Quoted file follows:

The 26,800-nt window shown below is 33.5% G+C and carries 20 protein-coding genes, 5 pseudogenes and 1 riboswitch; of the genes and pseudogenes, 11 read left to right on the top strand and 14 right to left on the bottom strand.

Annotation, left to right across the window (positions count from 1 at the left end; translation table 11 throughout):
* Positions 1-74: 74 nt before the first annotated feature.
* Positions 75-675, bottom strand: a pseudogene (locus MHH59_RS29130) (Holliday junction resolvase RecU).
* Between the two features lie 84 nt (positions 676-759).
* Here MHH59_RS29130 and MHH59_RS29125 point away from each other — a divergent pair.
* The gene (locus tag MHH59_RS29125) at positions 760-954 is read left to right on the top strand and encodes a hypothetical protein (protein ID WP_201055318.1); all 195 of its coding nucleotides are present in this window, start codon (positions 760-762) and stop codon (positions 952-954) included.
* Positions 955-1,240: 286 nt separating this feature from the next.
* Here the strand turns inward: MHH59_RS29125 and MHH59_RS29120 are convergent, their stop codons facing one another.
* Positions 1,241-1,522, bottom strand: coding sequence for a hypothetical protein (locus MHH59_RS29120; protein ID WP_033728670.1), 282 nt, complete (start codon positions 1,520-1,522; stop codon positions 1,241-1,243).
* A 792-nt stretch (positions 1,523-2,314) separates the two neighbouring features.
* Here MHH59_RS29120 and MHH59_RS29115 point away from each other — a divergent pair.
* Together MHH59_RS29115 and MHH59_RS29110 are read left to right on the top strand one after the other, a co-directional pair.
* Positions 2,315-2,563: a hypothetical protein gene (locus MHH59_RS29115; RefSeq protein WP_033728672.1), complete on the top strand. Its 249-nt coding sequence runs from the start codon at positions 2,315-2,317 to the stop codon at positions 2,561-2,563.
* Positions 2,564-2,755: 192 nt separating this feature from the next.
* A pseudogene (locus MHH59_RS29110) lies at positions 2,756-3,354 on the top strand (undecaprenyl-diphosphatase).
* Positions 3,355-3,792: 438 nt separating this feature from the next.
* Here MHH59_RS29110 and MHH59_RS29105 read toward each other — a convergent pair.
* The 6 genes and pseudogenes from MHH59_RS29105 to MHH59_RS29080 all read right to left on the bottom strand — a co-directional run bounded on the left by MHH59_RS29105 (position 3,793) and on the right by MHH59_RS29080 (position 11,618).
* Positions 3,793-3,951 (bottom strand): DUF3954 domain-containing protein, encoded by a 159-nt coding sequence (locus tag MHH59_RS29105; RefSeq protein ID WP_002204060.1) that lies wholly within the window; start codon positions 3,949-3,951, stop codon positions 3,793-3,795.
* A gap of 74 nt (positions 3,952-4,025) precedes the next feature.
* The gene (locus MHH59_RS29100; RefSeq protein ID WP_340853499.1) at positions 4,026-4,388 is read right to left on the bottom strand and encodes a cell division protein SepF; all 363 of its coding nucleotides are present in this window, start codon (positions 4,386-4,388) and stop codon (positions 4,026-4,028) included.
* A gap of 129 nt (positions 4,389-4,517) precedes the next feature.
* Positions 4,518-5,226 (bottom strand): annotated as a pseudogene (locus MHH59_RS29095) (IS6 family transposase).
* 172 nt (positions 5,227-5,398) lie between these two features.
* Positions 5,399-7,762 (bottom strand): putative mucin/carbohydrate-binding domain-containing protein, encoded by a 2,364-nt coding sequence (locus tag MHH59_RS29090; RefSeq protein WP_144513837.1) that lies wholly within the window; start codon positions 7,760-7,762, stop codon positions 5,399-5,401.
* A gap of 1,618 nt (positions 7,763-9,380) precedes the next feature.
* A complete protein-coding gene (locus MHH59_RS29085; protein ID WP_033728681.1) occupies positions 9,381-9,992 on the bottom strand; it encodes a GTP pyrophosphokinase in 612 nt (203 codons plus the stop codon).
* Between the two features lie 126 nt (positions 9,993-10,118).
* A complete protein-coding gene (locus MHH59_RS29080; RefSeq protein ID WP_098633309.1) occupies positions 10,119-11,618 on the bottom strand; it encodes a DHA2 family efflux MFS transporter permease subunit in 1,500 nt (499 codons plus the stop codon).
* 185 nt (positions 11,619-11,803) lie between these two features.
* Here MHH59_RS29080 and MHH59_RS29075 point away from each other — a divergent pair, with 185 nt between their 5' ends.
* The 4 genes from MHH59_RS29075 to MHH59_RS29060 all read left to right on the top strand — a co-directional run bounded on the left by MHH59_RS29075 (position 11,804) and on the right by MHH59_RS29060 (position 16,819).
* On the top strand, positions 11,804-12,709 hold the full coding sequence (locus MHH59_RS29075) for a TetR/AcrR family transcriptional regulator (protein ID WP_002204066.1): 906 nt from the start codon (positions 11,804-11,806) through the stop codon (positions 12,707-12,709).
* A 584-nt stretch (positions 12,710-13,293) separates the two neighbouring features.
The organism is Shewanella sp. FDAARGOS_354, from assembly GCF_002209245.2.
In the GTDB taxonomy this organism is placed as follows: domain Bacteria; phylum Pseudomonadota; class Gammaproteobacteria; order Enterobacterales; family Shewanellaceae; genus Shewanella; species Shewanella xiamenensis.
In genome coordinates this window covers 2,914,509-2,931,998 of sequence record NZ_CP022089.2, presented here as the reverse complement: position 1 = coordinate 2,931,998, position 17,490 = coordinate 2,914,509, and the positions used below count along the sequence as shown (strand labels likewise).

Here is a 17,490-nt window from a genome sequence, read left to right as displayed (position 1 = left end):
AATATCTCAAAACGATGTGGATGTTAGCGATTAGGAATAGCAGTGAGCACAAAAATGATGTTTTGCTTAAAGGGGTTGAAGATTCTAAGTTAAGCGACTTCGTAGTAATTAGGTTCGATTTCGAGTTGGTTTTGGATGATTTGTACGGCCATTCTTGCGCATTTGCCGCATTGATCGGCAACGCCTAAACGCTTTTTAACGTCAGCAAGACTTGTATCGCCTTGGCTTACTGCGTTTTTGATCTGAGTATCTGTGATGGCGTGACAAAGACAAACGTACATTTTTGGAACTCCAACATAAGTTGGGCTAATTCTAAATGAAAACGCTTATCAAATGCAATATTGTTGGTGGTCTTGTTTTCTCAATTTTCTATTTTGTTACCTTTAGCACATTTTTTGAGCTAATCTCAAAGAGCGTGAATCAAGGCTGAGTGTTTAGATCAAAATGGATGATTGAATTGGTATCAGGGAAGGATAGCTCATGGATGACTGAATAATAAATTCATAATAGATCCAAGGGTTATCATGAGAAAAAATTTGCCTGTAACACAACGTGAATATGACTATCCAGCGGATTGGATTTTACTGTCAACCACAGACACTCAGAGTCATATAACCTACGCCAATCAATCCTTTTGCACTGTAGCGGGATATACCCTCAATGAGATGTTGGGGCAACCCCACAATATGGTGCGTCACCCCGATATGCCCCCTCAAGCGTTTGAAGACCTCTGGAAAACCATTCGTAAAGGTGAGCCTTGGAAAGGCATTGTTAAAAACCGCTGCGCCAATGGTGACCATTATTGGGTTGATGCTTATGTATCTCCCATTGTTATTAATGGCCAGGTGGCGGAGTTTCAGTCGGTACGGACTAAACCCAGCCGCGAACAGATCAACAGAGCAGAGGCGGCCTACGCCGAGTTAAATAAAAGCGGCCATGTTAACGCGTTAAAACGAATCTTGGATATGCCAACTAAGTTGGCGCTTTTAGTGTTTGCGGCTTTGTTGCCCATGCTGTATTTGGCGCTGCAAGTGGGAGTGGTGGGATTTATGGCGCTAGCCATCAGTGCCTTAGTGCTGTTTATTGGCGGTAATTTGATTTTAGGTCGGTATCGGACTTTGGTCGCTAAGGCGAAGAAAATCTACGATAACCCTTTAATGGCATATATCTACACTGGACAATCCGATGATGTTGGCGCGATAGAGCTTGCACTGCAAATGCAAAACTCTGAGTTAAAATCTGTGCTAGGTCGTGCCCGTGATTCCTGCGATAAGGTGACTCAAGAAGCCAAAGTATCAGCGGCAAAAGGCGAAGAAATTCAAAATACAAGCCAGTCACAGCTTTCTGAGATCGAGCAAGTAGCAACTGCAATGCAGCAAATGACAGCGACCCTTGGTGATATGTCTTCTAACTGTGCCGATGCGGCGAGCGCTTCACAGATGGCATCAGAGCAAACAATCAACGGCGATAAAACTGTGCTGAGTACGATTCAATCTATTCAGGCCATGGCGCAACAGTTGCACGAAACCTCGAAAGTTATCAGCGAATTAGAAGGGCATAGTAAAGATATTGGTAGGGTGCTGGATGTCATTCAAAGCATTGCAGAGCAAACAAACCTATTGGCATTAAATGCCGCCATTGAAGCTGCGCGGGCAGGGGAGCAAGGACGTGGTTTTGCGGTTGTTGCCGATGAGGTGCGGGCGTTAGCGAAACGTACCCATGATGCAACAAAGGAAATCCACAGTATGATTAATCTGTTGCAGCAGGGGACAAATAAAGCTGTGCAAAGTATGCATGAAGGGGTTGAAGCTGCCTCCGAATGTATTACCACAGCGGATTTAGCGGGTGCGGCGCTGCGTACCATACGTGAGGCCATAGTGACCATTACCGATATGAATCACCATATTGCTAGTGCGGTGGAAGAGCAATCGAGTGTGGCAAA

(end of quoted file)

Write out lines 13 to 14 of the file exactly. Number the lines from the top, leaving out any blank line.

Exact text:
* Together MHH59_RS29115 and MHH59_RS29110 are read left to right on the top strand one after the other, a co-directional pair.
* Positions 2,315-2,563: a hypothetical protein gene (locus MHH59_RS29115; RefSeq protein WP_033728672.1), complete on the top strand. Its 249-nt coding sequence runs from the start codon at positions 2,315-2,317 to the stop codon at positions 2,561-2,563.